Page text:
• How many connections are opening per second?

  9. Created Temp report section

    • What is your temp table, to disk table, to file ratio?
      A “temp table” is a temporary table that is created in memory. A “disk table” is a temporary table that is created on disk. Obviously you will see better performance if you have more temporary tables created in memory than on disk.

      Tunables: tmp_table_size, max_heap_table_size, both need to be raised together. However, this memory is allocated per-connection, so be careful not to increase either too quickly.

  10. Threads report section

    • How many threads are being created per second?

    • What percentage of your threads are using the thread cache?
      There is minimal overhead in creating threads, however if you see a large number of threads being created per second that aren't using the thread cache, you can reduce your CPU load by increasing your thread cache.

      Tunable: thread_cache_size

  11. Aborted report section

    • Are you seeing a high number of aborted clients?

    • Are you seeing a high number of aborted connections?
      Neither should be common, and should be at 0 or close to 0/s. If either value is high, you need to determine what is causing these errors.

  12. Bytes report section

  13. InnoDB Buffer Pool report section

    • How much of your buffer pool is currently being used?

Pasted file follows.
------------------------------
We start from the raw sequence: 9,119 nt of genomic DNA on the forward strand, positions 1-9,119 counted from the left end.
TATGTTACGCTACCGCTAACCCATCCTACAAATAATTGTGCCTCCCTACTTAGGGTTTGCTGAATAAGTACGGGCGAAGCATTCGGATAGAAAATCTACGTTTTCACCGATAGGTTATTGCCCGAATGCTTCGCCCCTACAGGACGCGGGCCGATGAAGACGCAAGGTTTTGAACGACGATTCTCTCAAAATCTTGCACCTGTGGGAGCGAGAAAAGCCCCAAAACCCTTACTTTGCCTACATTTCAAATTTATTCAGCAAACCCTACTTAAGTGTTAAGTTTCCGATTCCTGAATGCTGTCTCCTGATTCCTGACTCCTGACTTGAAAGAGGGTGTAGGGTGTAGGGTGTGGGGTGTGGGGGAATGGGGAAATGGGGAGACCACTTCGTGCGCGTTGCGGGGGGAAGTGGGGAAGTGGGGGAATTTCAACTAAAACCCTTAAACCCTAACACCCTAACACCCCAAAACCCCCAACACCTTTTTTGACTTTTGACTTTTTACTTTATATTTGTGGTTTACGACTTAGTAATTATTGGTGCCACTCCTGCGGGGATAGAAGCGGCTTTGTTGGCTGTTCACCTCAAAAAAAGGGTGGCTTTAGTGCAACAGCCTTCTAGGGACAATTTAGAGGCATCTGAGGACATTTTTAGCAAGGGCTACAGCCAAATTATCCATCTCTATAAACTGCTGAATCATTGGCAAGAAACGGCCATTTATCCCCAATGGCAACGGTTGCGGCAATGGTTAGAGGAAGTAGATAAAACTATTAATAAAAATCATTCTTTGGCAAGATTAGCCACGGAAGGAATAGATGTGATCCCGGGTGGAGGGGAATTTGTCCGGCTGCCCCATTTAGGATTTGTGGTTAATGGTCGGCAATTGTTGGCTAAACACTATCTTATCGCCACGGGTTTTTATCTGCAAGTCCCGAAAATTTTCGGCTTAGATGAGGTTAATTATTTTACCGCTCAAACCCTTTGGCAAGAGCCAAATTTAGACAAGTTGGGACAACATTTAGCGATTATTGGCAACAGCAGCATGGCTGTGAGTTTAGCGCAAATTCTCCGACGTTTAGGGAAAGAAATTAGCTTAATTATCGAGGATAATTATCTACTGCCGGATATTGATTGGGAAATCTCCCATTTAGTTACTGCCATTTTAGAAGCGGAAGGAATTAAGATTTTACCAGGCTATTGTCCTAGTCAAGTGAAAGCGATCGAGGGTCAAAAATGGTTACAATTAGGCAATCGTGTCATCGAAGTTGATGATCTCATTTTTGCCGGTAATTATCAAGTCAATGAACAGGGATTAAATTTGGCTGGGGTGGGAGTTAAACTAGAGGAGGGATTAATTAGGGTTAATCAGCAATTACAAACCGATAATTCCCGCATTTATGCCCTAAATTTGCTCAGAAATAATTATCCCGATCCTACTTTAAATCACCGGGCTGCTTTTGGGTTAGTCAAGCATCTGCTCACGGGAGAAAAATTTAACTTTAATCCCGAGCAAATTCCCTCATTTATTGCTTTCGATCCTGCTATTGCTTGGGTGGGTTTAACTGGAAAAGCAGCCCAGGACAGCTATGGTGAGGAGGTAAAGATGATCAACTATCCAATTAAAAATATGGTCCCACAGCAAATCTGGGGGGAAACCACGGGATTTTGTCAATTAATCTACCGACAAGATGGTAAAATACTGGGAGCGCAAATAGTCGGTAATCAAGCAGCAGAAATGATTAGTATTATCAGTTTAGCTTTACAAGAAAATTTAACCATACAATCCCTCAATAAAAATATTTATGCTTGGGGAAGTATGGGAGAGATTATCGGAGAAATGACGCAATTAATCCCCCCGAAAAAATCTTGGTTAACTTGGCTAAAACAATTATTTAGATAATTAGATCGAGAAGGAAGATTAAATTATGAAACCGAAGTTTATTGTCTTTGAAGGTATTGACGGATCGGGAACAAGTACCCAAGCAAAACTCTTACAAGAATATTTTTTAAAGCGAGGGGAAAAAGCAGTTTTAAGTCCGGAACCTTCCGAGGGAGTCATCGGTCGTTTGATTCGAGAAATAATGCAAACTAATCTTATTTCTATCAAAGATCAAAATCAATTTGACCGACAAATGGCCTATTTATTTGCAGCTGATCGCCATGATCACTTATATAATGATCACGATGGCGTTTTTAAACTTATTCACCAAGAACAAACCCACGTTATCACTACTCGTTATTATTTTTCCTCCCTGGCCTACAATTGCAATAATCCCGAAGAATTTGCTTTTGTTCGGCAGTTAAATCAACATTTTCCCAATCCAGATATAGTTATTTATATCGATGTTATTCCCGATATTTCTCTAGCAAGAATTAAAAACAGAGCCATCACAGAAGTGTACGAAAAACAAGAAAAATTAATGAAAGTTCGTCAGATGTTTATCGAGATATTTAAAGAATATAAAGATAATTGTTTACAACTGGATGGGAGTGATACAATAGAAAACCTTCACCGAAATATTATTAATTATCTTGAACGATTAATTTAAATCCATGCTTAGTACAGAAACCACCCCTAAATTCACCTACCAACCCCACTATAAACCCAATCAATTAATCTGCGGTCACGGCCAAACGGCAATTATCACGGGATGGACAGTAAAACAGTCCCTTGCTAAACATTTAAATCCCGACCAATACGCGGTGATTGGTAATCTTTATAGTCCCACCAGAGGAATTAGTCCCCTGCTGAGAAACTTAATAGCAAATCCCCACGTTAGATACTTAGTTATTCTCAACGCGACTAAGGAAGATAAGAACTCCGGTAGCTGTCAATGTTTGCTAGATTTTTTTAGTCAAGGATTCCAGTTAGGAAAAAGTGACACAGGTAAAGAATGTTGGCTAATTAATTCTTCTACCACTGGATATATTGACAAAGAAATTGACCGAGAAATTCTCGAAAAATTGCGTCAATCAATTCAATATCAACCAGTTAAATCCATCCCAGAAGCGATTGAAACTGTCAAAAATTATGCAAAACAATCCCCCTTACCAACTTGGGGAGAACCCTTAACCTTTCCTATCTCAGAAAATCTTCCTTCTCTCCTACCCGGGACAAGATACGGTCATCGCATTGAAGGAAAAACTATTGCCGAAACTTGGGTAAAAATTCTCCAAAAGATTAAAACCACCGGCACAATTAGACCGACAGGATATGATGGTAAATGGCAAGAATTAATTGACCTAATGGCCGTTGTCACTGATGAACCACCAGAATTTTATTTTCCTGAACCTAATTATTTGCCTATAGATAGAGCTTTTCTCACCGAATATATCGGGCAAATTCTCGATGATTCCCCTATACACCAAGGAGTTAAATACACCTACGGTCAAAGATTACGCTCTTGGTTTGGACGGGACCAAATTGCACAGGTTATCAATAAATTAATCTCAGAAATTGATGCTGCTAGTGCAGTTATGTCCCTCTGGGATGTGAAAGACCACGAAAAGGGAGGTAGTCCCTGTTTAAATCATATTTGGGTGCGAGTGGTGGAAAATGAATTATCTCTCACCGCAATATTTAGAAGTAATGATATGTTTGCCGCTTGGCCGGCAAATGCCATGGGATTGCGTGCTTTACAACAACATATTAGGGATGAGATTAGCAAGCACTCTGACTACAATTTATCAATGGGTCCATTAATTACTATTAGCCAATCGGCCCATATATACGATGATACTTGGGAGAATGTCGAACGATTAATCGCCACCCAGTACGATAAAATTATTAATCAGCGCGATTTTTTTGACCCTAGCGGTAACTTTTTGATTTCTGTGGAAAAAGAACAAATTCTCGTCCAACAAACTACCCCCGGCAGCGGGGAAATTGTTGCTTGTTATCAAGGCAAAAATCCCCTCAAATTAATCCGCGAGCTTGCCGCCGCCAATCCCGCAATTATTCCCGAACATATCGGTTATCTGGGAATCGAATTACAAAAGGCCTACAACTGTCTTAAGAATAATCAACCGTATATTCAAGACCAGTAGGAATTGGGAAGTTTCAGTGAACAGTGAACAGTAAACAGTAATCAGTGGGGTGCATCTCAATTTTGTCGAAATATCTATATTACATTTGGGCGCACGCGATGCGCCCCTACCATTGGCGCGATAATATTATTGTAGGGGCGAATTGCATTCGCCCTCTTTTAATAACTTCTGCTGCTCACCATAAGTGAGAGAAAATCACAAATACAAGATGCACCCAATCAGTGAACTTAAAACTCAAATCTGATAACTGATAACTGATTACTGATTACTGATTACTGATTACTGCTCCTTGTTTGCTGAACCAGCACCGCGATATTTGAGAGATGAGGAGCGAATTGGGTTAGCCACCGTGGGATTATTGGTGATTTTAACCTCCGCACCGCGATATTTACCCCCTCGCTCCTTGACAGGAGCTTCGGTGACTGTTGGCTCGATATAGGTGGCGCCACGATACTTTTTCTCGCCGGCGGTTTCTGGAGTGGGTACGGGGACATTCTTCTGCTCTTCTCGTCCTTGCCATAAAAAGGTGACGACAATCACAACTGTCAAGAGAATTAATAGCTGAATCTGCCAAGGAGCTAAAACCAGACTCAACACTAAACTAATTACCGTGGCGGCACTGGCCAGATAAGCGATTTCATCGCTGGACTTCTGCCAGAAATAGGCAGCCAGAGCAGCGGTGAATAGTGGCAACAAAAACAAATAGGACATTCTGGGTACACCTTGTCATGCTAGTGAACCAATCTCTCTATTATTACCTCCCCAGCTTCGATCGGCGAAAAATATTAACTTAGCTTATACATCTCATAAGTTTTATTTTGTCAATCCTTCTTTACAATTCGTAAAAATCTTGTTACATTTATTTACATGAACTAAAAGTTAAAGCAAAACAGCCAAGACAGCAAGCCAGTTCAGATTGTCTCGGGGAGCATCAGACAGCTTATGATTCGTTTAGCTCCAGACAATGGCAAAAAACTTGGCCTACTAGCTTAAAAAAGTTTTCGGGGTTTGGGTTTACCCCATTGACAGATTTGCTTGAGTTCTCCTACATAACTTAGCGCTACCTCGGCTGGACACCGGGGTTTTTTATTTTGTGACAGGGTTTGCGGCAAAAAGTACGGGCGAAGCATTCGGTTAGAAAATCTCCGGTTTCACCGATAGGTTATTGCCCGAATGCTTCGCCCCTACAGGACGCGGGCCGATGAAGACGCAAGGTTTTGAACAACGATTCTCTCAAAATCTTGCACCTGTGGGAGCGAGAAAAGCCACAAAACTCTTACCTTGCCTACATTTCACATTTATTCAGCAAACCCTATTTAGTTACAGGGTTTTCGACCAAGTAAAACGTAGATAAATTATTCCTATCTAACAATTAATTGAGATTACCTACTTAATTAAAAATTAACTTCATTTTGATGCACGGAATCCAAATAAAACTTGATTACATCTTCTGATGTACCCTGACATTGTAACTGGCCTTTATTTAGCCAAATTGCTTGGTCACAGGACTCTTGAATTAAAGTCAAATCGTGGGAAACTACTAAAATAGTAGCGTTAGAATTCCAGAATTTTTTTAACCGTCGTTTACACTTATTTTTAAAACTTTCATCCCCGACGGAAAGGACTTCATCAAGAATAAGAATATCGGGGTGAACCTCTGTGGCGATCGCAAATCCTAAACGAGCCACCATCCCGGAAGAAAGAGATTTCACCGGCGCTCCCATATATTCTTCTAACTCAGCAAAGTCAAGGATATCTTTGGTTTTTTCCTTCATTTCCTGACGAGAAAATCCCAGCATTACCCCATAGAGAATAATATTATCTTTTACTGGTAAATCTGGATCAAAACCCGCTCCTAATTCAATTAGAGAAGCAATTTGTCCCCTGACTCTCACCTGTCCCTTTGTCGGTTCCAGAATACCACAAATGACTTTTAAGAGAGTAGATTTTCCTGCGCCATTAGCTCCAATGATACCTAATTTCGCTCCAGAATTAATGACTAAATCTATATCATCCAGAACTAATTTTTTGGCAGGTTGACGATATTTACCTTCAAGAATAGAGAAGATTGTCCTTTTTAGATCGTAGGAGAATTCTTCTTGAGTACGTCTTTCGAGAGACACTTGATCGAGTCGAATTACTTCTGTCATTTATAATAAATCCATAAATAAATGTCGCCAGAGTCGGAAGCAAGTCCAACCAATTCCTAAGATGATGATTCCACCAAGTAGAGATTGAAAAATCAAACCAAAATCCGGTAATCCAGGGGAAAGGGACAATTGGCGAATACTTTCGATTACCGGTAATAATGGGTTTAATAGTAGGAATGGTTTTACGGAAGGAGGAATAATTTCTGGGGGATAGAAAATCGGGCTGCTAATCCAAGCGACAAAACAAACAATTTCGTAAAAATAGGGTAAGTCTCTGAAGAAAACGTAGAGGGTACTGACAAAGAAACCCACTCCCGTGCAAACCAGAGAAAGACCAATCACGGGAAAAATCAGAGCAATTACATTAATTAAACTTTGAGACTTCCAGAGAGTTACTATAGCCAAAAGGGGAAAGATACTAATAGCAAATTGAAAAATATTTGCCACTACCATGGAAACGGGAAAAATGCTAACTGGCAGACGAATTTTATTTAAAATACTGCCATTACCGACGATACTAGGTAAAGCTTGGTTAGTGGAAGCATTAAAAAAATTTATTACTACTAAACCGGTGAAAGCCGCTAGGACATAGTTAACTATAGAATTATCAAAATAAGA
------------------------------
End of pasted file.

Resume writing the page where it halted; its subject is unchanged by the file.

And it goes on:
As a general rule, if you are using InnoDB, approximately 70% of your available RAM should be given to MySQL's InnoDB Buffer Pool. If over 80% of your buffer pool is being used, you should look into making more RAM available to MySQL. You do not ever want your Buffer Pool to be 100% full. Tunable: innodb_buffer_pool_size

    • Is your read ratio lower than .1?
      The read ration is the number of reads from disk versus the number of reads from RAM. If this is higher than .1, odds are that your Buffer Pool is too low.

    • Are you seeing significant reads from files?
      If you are seeing a significant number of reads from disk, you likely should be increasing your Buffer Pool.

    • How often is your buffer pool being flushed to disk?

  14. InnoDB Lock report section

    • Are you seeing a significant number of waits for locks, or a significant amount of time being spent waiting for locks?

  15. InnoDB Data, Pages, Rows report section

    • What is your ration of writes to fsyncs?
      By default, InnoDB is ACID compliant. This means that each transaction needs to be flushed to disk. If you can afford to loose a second of transactions, you may want to consider telling InnoDB to only flush to disk once every second.

      Tunable: innodb_flush_log_at_trx_commit, set to 0 to have InnoDB only flush to disk every second.

Source from http://tag1consulting.com/sites/default/files/MySQL.pdf